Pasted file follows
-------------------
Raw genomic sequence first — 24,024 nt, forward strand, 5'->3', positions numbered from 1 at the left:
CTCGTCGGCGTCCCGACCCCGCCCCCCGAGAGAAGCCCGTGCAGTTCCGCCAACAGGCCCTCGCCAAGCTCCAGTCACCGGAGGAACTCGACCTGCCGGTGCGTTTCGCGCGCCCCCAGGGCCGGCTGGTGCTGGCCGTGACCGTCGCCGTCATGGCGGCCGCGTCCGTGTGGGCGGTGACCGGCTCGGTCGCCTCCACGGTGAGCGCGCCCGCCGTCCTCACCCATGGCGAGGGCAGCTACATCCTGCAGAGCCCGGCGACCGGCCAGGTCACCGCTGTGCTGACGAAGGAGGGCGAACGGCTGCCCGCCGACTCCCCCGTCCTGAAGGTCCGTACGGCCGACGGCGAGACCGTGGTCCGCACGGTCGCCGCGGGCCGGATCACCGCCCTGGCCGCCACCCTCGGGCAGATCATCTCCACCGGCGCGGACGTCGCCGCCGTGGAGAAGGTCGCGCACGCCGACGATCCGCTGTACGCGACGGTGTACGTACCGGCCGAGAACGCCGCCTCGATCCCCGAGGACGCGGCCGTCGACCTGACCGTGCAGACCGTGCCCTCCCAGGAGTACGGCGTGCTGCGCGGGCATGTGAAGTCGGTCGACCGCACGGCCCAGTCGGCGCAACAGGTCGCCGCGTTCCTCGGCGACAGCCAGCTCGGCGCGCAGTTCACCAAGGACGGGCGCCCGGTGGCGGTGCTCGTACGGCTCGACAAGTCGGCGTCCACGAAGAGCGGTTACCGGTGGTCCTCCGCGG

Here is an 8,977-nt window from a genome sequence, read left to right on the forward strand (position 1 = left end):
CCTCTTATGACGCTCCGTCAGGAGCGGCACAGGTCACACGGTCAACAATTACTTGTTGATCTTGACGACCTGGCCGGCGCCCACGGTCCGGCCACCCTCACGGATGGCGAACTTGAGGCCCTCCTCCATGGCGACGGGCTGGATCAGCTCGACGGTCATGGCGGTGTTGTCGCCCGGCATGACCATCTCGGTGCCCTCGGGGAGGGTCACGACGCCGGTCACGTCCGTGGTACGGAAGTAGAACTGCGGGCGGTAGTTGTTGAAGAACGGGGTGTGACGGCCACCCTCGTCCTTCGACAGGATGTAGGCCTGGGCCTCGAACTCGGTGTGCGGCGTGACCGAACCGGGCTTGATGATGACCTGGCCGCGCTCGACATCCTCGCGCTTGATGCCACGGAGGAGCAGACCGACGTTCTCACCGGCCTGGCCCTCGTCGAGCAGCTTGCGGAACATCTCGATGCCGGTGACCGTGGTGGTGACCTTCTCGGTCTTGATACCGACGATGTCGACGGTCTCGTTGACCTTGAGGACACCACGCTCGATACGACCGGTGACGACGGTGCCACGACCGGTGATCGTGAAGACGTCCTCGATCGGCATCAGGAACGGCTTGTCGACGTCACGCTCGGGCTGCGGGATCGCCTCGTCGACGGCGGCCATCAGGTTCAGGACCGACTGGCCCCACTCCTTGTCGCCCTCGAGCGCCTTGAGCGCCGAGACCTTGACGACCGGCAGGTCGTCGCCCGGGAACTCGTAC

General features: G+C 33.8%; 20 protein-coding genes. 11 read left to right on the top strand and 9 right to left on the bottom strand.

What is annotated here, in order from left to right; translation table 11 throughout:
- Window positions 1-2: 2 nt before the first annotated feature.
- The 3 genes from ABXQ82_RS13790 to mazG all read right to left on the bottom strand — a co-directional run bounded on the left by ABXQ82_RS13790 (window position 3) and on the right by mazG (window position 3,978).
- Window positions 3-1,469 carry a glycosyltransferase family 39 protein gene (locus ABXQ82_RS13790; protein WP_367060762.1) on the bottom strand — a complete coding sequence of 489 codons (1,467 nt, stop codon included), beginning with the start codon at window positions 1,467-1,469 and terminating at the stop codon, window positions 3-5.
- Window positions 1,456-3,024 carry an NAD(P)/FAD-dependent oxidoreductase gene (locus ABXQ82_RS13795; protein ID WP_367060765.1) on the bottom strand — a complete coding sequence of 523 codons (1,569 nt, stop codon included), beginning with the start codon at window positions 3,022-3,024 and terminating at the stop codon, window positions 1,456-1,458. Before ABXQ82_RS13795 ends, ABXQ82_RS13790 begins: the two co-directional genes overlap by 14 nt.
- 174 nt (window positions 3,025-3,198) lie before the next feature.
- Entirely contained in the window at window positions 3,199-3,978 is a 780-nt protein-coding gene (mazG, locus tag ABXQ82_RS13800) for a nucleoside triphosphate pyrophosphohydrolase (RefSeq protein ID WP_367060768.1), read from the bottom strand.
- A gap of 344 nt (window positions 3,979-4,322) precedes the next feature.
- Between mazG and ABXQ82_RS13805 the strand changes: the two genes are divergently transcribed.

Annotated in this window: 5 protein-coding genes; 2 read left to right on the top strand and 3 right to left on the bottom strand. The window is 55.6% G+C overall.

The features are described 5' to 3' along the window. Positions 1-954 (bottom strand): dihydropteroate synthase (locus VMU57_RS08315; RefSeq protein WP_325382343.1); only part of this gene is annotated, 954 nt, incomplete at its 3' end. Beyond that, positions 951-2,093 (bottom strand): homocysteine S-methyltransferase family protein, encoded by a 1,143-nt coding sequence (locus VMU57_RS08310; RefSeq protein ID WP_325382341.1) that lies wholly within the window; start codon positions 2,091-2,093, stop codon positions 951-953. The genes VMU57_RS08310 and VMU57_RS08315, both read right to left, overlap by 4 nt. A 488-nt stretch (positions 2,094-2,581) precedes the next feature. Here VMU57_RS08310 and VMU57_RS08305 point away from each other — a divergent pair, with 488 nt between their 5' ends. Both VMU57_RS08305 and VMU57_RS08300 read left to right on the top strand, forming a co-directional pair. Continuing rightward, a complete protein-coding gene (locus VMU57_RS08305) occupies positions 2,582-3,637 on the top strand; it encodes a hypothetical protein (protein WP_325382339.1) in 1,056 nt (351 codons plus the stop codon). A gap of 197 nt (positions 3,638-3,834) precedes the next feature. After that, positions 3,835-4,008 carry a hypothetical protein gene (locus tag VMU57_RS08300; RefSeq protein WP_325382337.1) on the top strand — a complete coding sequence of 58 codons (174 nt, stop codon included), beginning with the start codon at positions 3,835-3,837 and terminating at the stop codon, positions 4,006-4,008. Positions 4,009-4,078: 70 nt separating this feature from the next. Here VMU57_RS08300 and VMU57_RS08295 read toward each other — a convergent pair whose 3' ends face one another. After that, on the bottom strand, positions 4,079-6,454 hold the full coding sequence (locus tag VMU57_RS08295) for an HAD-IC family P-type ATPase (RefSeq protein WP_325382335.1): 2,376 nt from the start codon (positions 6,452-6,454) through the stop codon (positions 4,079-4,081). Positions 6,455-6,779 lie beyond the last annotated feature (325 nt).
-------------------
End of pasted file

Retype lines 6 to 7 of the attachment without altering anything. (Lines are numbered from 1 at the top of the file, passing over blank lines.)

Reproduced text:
What is annotated here, in order from left to right; translation table 11 throughout:
- Window positions 1-2: 2 nt before the first annotated feature.